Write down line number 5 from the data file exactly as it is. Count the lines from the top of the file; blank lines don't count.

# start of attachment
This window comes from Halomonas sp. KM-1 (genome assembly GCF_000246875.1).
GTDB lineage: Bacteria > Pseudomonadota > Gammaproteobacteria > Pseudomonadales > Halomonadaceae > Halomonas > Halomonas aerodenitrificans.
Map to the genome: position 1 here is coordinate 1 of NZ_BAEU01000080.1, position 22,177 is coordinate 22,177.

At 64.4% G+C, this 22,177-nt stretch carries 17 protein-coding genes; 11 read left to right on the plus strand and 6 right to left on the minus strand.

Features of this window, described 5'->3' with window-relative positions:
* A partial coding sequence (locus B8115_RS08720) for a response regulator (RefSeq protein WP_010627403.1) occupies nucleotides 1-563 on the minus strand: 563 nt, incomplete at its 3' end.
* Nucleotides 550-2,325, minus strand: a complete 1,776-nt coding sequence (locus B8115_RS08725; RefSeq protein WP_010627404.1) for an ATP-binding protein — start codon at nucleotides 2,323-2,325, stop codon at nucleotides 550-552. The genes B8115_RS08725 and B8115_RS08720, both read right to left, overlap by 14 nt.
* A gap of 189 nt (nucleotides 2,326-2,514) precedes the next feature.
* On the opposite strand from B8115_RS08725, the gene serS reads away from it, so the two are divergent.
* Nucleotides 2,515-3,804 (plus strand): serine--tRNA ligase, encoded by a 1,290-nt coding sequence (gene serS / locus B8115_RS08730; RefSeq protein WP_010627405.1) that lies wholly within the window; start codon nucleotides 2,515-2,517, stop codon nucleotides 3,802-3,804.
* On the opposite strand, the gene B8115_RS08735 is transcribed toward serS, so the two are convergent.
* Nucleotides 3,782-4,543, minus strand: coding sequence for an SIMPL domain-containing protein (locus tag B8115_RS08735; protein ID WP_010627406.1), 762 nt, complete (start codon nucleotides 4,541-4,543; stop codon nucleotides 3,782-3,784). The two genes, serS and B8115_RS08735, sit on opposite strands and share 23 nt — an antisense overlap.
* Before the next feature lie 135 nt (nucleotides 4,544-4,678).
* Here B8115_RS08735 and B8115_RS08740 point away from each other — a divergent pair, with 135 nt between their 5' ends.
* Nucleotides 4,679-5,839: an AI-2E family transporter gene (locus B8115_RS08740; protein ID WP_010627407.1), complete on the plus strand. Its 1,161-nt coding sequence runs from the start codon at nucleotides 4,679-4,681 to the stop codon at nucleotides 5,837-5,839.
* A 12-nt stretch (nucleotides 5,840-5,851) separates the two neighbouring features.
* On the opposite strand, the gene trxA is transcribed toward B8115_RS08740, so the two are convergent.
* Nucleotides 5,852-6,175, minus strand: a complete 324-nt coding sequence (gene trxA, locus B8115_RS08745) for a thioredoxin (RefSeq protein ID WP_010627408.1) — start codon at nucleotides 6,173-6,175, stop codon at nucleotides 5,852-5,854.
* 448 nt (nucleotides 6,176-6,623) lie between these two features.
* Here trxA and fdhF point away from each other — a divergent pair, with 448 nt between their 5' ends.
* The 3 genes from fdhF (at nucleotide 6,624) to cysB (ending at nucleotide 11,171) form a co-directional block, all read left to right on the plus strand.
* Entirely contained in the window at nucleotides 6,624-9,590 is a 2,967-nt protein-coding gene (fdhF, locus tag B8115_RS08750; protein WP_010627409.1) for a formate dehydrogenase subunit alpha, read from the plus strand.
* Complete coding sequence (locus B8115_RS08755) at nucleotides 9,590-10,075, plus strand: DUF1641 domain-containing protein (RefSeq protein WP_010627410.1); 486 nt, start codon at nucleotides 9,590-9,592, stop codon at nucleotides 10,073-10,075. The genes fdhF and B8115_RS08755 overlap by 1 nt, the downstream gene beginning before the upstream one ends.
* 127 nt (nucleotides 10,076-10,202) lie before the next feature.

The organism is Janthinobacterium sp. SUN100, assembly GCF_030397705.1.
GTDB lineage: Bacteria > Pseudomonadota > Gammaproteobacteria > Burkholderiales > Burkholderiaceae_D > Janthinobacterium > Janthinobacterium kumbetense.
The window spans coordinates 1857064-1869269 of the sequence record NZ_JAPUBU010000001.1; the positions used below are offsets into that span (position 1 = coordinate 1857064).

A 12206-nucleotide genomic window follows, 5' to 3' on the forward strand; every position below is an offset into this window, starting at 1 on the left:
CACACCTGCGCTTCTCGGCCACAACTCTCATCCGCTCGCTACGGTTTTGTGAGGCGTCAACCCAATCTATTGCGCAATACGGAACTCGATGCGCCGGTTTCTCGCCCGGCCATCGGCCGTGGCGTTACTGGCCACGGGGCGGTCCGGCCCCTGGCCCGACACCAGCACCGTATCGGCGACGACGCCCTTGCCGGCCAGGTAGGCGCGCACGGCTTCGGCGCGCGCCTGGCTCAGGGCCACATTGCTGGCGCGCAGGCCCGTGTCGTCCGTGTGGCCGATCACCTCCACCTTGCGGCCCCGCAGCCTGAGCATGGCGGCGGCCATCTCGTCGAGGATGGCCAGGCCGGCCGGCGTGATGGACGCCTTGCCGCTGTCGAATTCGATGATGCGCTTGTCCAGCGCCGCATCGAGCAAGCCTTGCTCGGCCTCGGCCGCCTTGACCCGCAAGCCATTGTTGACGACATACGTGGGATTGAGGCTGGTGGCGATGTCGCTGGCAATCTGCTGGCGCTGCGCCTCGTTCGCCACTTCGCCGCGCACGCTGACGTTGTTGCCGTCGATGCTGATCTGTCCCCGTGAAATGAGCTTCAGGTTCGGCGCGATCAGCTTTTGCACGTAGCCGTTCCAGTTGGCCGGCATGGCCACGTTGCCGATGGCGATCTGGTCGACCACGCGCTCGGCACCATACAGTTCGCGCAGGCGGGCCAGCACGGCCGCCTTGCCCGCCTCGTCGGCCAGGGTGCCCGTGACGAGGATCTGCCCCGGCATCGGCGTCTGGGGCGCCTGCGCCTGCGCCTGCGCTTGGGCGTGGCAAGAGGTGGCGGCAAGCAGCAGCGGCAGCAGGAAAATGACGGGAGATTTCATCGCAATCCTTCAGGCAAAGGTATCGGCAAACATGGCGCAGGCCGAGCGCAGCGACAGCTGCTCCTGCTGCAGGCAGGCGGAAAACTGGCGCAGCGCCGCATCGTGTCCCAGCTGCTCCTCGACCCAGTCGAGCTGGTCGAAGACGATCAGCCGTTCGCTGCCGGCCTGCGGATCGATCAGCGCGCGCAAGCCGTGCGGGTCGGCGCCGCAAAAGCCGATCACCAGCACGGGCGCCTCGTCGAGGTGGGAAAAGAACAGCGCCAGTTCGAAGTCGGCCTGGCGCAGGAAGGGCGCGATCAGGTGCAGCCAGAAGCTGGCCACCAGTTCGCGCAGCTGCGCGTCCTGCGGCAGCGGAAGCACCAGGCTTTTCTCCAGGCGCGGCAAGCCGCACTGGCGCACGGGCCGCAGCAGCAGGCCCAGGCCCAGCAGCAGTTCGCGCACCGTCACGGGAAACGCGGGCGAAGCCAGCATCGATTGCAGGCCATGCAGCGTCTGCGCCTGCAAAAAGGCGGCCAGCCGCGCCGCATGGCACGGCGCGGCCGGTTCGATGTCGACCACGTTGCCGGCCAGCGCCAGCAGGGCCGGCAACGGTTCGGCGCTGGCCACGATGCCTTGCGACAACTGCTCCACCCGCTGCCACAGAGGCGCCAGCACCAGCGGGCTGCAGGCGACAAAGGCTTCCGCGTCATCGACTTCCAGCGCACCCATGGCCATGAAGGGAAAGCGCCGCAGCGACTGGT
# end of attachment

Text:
Features of this window, described 5'->3' with window-relative positions: